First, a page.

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INTERVIEW: Angela Grossmann speaks about 'Small Crimes'.
Video and editing by Chris Bentzen, interview by Alex M.F. Quicho.
Somber, sepia-toned, and dapper, the lone figures in Angela Grossmann's Small Crimes series peer out of their frames with an air of dignified tragedy. Based on mugshots of criminals incarcerated for minor crimes, these collage works were first installed at the Barrister's Lounge at the Provincial Court in Robson Square last month. On November 4th, the exhibition opens once again at another historic local courthouse: the Vancouver Art Gallery. Both are acts that Grossmann thinks of as almost subversive: she is returning these people to places of law and incarceration, not as criminals, but as art.
In the making for over 20 years, this suite of works showcases Grossmann's skills in tearing apart and recombining — in stitching lost histories back into narratives and characters. Composed of vintage papers and photographs, each piece reconfigured with beautifully unsystematic gestures: the deft rips, slices, and smudges that make was once discarded precious again.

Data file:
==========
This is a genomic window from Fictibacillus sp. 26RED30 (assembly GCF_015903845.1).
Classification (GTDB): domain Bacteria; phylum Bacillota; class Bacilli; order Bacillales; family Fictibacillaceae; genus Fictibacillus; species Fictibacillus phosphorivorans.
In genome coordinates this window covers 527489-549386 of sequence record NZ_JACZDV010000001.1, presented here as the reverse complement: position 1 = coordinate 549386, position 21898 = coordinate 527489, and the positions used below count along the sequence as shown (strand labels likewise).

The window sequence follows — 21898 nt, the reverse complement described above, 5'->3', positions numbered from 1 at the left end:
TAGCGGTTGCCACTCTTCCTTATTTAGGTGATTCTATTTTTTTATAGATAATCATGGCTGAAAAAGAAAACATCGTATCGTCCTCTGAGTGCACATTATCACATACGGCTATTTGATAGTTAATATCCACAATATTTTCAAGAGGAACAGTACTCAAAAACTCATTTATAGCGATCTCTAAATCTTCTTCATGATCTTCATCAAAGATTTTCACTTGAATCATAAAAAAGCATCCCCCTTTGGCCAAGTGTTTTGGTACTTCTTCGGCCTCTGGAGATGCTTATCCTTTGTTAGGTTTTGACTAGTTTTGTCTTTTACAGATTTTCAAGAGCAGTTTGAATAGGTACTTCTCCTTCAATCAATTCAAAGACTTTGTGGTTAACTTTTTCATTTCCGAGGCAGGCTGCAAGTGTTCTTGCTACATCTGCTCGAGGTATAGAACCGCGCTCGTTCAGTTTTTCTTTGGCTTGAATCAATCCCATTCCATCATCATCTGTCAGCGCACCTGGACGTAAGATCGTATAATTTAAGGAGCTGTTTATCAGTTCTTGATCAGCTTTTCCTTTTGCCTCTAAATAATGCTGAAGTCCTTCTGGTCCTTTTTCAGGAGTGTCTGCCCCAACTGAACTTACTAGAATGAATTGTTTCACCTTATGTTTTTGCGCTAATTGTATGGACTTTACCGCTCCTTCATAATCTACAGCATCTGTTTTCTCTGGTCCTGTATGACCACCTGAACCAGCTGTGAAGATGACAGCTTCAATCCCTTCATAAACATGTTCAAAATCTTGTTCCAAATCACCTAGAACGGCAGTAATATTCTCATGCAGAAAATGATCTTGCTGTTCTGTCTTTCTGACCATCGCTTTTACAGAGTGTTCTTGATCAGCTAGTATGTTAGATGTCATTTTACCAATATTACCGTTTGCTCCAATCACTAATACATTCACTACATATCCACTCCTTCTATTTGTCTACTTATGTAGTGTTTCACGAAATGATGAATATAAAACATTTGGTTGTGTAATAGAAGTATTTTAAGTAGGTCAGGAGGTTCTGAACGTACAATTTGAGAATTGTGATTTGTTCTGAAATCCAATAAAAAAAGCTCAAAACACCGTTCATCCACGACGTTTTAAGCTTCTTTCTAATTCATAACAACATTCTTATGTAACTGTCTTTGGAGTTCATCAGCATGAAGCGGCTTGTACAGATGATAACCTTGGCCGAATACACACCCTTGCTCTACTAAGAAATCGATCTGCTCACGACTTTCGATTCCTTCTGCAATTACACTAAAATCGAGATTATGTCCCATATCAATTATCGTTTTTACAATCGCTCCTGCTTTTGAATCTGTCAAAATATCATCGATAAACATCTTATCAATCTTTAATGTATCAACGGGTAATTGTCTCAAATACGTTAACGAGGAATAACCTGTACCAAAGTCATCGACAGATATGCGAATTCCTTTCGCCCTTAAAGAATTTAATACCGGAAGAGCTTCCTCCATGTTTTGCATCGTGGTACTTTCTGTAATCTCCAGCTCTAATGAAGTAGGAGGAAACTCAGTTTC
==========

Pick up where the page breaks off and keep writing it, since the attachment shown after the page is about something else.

One particular tactic, the superimposition of two or three negatives to create unstable, compound identities, deviates from those of the previous, empowered works that Grossmann is known for. It's revelatory to hear Grossmann pinpoint this gesture as one subverts the authority of the documentary photograph. "I rather liked the idea of guilt and innocence: how do we know what's real? We're always mistaking identities," she says. "So I was mistaking my identities on purpose to question that process."